Fernando Alonso had an evening to forget at the Singapore Grand Prix but still managed to walk away with a new F1 record after being the first driver to complete 100,000 km under race conditions.
The Aston Martin is already the most experienced race driver in the history of Formula 1 but on lap 16 at Marina Bay he reached his latest major milestone.
However, the evening was largely one to forget for the two-time world champion, as he picked up a penalty for crossing a pit entry line back onto the track, was passed by rival Esteban Ocon, suffered a slow pit-stop and then spun off circuit as crawled home in last place.
This season though he has been in great form, having secured seven podiums so far with Aston Martin.
With 372 races under his belt, Alonso is the driver with the most races in Formula 1 history, followed by retired drivers Kimi Raikkonen with 349 and Rubens Barrichello with 322.
More than 22 years have passed since his debut in F1 with Minardi in 2001, a time when some current grid drivers were still babies, like Yuki Tsunoda, or hadn't even been born yet, like Oscar Piastri and Liam Lawson.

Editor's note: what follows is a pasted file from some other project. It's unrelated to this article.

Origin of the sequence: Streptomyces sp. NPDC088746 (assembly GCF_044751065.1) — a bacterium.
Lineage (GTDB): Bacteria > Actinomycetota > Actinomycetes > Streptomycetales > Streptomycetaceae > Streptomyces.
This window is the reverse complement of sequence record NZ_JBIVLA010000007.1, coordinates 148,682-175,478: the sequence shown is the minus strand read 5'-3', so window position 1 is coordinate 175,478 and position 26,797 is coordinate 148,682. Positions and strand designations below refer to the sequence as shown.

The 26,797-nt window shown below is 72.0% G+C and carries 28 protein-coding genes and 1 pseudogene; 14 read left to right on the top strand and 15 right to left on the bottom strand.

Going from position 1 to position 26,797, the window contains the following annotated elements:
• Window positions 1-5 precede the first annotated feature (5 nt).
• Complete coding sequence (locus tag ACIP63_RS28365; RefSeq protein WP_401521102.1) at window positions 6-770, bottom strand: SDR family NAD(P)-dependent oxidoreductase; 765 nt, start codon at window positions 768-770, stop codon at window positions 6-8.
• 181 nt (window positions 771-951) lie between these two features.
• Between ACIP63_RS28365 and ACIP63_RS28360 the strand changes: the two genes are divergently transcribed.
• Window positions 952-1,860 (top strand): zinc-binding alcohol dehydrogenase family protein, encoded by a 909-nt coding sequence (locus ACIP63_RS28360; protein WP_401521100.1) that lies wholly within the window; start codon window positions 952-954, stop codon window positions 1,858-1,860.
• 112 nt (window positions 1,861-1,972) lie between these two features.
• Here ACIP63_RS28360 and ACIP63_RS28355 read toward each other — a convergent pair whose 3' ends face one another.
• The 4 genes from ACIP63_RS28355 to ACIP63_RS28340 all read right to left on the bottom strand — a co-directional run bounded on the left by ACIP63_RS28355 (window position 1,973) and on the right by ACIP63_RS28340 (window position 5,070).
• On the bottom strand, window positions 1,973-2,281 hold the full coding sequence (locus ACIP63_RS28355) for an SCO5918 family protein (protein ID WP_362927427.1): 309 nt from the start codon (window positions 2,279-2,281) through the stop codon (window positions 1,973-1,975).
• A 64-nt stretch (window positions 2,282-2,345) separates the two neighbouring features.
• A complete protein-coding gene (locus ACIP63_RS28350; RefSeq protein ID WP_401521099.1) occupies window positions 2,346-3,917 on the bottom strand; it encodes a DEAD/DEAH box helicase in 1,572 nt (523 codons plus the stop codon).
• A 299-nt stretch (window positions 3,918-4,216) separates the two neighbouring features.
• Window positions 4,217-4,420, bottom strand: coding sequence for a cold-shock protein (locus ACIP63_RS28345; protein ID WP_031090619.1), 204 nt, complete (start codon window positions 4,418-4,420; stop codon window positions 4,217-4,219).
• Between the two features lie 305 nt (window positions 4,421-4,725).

Since then, Alonso has left an incredible legacy in the sport, proving to be on par with the greatest in history, and he holds some unbelievable records such as the most seasons in F1 (20), the most races between one podium and the next (105), or the most different teams to achieve a podium in Monaco (4).
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Eight points separate Alonso from having three more titles
Despite Alonso's place in history as one of the best drivers of his generation, many believe that the numbers do not do him justice. With a career spanning over 20 years, some might have expected him to have won at least four or five championships.
The Spaniard clinched the titles in 2005 and 2006 with Renault, and since then, he hasn't won another title. However, he came close on numerous occasions. In 2007, McLaren's internal rivalry led both Hamilton and Alonso to narrowly lose the title to Raikkonen by just one point.
Later, with Ferrari, Alonso came closest to breaking Vettel and Red Bull's dominance, contending for the titles in 2010 and 2012 until the final races. He missed out on those championships by just four and three points, respectively, so only eight points separate him from having three more titles.
Bad luck or perhaps his choice of teams (it seemed like every team he left experienced a resurgence until Aston Martin) are some of the factors many point to for his not achieving more success. Nonetheless, it's undeniable that on the track, he has always shown what he's made of.
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